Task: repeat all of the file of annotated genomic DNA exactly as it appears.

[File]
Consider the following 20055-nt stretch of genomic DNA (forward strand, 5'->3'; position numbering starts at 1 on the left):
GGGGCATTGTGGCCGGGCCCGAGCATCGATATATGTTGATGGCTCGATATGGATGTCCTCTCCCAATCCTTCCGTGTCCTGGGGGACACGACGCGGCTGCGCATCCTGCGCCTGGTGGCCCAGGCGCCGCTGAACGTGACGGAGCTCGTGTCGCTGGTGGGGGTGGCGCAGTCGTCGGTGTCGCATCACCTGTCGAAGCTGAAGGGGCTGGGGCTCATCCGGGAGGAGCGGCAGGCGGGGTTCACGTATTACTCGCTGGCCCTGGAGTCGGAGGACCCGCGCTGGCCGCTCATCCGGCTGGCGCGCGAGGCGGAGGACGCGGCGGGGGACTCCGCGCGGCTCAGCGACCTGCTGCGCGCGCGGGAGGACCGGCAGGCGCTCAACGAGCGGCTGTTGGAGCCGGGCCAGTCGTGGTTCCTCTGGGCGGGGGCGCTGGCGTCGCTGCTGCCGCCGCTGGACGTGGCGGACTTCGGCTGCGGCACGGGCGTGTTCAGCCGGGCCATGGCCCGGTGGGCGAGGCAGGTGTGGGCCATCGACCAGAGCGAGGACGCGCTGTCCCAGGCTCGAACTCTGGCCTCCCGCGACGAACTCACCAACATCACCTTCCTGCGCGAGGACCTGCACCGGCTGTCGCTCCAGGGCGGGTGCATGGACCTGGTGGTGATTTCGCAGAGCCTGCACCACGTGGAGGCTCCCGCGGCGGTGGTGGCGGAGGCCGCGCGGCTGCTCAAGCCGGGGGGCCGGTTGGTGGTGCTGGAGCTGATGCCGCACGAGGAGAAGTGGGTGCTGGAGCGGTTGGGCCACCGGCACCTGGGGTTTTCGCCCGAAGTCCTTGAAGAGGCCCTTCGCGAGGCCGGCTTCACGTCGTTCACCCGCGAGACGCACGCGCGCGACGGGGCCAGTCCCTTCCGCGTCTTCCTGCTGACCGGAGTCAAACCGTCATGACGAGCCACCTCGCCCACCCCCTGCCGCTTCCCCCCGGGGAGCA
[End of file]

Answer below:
Consider the following 20055-nt stretch of genomic DNA (forward strand, 5'->3'; position numbering starts at 1 on the left):
GGGGCATTGTGGCCGGGCCCGAGCATCGATATATGTTGATGGCTCGATATGGATGTCCTCTCCCAATCCTTCCGTGTCCTGGGGGACACGACGCGGCTGCGCATCCTGCGCCTGGTGGCCCAGGCGCCGCTGAACGTGACGGAGCTCGTGTCGCTGGTGGGGGTGGCGCAGTCGTCGGTGTCGCATCACCTGTCGAAGCTGAAGGGGCTGGGGCTCATCCGGGAGGAGCGGCAGGCGGGGTTCACGTATTACTCGCTGGCCCTGGAGTCGGAGGACCCGCGCTGGCCGCTCATCCGGCTGGCGCGCGAGGCGGAGGACGCGGCGGGGGACTCCGCGCGGCTCAGCGACCTGCTGCGCGCGCGGGAGGACCGGCAGGCGCTCAACGAGCGGCTGTTGGAGCCGGGCCAGTCGTGGTTCCTCTGGGCGGGGGCGCTGGCGTCGCTGCTGCCGCCGCTGGACGTGGCGGACTTCGGCTGCGGCACGGGCGTGTTCAGCCGGGCCATGGCCCGGTGGGCGAGGCAGGTGTGGGCCATCGACCAGAGCGAGGACGCGCTGTCCCAGGCTCGAACTCTGGCCTCCCGCGACGAACTCACCAACATCACCTTCCTGCGCGAGGACCTGCACCGGCTGTCGCTCCAGGGCGGGTGCATGGACCTGGTGGTGATTTCGCAGAGCCTGCACCACGTGGAGGCTCCCGCGGCGGTGGTGGCGGAGGCCGCGCGGCTGCTCAAGCCGGGGGGCCGGTTGGTGGTGCTGGAGCTGATGCCGCACGAGGAGAAGTGGGTGCTGGAGCGGTTGGGCCACCGGCACCTGGGGTTTTCGCCCGAAGTCCTTGAAGAGGCCCTTCGCGAGGCCGGCTTCACGTCGTTCACCCGCGAGACGCACGCGCGCGACGGGGCCAGTCCCTTCCGCGTCTTCCTGCTGACCGGAGTCAAACCGTCATGACGAGCCACCTCGCCCACCCCCTGCCGCTTCCCCCCGGGGAGCA